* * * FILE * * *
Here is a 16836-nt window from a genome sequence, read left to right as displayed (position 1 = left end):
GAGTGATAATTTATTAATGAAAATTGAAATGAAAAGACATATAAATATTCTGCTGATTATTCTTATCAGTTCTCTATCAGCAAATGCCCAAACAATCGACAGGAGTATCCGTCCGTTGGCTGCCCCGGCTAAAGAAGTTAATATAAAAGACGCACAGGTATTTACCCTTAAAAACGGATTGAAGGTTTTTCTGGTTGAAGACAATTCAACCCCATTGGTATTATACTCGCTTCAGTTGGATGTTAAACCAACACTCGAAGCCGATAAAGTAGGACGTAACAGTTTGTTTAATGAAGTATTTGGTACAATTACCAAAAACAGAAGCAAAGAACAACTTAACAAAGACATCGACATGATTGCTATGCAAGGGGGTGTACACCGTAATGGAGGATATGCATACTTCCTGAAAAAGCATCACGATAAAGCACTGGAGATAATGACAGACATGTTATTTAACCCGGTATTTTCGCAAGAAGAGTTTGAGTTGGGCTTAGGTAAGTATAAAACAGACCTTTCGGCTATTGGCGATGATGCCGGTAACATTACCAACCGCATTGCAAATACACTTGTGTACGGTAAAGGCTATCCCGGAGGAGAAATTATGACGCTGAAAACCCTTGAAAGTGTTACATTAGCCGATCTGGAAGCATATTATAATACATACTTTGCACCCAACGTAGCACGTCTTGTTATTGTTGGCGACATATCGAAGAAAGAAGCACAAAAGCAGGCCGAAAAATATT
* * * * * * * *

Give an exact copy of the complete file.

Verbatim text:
Here is a 16836-nt window from a genome sequence, read left to right as displayed (position 1 = left end):
GAGTGATAATTTATTAATGAAAATTGAAATGAAAAGACATATAAATATTCTGCTGATTATTCTTATCAGTTCTCTATCAGCAAATGCCCAAACAATCGACAGGAGTATCCGTCCGTTGGCTGCCCCGGCTAAAGAAGTTAATATAAAAGACGCACAGGTATTTACCCTTAAAAACGGATTGAAGGTTTTTCTGGTTGAAGACAATTCAACCCCATTGGTATTATACTCGCTTCAGTTGGATGTTAAACCAACACTCGAAGCCGATAAAGTAGGACGTAACAGTTTGTTTAATGAAGTATTTGGTACAATTACCAAAAACAGAAGCAAAGAACAACTTAACAAAGACATCGACATGATTGCTATGCAAGGGGGTGTACACCGTAATGGAGGATATGCATACTTCCTGAAAAAGCATCACGATAAAGCACTGGAGATAATGACAGACATGTTATTTAACCCGGTATTTTCGCAAGAAGAGTTTGAGTTGGGCTTAGGTAAGTATAAAACAGACCTTTCGGCTATTGGCGATGATGCCGGTAACATTACCAACCGCATTGCAAATACACTTGTGTACGGTAAAGGCTATCCCGGAGGAGAAATTATGACGCTGAAAACCCTTGAAAGTGTTACATTAGCCGATCTGGAAGCATATTATAATACATACTTTGCACCCAACGTAGCACGTCTTGTTATTGTTGGCGACATATCGAAGAAAGAAGCACAAAAGCAGGCCGAAAAATATT